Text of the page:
U.S. may remove Sudan from list of state sponsors of terrorism, but it's a process - U.S. official
WASHINGTON (Reuters) - The United States no longer has an adversarial relationship with the Sudanese government and is working with its counterparts on the possibility of removing it from a list of state sponsors of terrorism, a senior State Department official said on Friday. But Tibor Nagy, assistant secretary for African affairs, cautioned that doing so was a process with conditions
WASHINGTON (Reuters) - The United States no longer has an adversarial relationship with the Sudanese government and is working with its counterparts on the possibility of removing it from a list of state sponsors of terrorism, a senior State Department official said on Friday.
But Tibor Nagy, assistant secretary for African affairs, cautioned that doing so was a process with conditions.
"It's not an event, it's not flipping a light switch. It's a process and we are heavily, continuously engaged with our Sudanese interlocutors on how we can go about doing that," he told reporters in a briefing.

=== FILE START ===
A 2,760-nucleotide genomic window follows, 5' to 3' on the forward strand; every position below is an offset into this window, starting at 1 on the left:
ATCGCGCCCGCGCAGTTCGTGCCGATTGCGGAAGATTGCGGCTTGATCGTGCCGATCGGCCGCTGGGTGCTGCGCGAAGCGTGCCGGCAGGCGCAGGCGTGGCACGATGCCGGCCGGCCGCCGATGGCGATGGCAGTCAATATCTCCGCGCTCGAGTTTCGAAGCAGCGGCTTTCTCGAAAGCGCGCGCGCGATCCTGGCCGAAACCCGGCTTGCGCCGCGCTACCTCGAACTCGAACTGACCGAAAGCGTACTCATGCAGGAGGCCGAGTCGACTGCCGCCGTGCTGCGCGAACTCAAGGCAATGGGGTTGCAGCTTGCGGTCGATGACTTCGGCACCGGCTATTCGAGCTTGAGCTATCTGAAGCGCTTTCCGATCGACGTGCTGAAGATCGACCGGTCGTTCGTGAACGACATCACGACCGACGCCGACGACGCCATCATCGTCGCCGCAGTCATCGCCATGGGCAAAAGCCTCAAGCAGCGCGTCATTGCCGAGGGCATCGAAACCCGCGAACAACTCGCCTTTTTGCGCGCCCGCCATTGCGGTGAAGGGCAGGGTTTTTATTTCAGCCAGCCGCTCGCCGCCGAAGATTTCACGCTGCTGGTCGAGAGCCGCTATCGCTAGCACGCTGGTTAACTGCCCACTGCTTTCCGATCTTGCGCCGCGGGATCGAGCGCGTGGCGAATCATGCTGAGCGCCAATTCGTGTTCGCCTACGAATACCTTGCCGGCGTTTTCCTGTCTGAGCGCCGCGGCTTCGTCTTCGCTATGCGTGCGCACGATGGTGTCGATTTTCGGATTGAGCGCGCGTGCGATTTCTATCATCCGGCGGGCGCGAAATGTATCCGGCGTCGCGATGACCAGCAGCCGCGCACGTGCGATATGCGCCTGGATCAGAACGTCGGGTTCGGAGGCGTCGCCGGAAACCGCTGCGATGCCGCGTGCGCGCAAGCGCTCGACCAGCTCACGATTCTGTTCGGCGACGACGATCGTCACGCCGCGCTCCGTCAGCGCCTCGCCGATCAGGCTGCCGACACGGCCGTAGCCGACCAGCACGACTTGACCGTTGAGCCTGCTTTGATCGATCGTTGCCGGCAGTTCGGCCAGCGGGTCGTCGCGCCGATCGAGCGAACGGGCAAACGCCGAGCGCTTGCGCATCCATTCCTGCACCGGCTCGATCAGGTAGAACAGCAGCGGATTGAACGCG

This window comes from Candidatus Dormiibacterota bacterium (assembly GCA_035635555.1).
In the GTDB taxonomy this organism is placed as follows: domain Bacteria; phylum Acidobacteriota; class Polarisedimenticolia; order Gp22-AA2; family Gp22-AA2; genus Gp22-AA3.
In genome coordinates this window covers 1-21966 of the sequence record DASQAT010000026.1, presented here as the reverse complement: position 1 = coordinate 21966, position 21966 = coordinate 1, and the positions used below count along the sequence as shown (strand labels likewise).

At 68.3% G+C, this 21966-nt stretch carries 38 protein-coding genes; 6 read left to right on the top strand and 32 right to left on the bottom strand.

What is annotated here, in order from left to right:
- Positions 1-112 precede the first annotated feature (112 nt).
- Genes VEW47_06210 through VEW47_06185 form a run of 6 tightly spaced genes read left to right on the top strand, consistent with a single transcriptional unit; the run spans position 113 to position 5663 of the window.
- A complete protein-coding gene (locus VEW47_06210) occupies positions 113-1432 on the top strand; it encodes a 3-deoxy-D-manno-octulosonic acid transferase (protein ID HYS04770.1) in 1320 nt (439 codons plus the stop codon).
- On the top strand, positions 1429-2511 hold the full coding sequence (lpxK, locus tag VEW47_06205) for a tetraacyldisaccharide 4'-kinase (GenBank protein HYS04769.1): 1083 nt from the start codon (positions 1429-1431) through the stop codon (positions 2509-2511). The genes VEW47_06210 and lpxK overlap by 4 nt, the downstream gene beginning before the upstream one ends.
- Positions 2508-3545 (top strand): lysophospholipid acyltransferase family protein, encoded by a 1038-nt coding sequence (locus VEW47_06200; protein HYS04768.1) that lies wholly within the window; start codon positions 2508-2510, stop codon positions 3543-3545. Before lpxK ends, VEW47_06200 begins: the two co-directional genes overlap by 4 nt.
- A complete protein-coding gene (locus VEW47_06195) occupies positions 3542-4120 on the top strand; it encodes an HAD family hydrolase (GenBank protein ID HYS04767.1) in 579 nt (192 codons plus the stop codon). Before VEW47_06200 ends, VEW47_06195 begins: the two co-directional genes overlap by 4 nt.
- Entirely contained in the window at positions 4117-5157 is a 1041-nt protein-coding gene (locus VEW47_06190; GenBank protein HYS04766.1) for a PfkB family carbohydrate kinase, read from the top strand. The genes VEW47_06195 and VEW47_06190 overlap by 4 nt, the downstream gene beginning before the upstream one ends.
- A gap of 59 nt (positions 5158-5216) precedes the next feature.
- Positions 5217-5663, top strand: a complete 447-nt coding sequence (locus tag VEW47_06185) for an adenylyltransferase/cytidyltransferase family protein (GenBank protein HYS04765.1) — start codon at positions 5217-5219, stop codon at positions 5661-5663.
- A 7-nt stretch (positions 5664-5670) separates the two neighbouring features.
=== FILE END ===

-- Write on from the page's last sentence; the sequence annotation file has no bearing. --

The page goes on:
Asked if the United States was committing to lifting sanctions, Nagy said "No" but added: "There are conditions to such an event. Everybody is hoping that it will happen, everybody is hoping that it happens as quickly as possible, we all understand the hardships that it is causing, he said.
The U.S. government added Sudan to its list of state sponsors of terrorism in 1993 over allegations that then-President Omar al-Bashir's Islamist government was supporting terrorist groups. The designation makes Sudan technically ineligible for debt relief and financing from the IMF and World Bank. Congress needs to approve a removal.
Months of demonstrations over price hikes for fuel and bread and cash shortages led to an uprising against Bashir, who was toppled by the military in April. A civilian transitional government was formed in August and it agreed with the United States that it could start engaging with international institutions while still on a list of countries deemed sponsors of terrorism.
(Reporting by Humeyra Pamuk; editing by Jonathan Oatis and Daniel Wallis)
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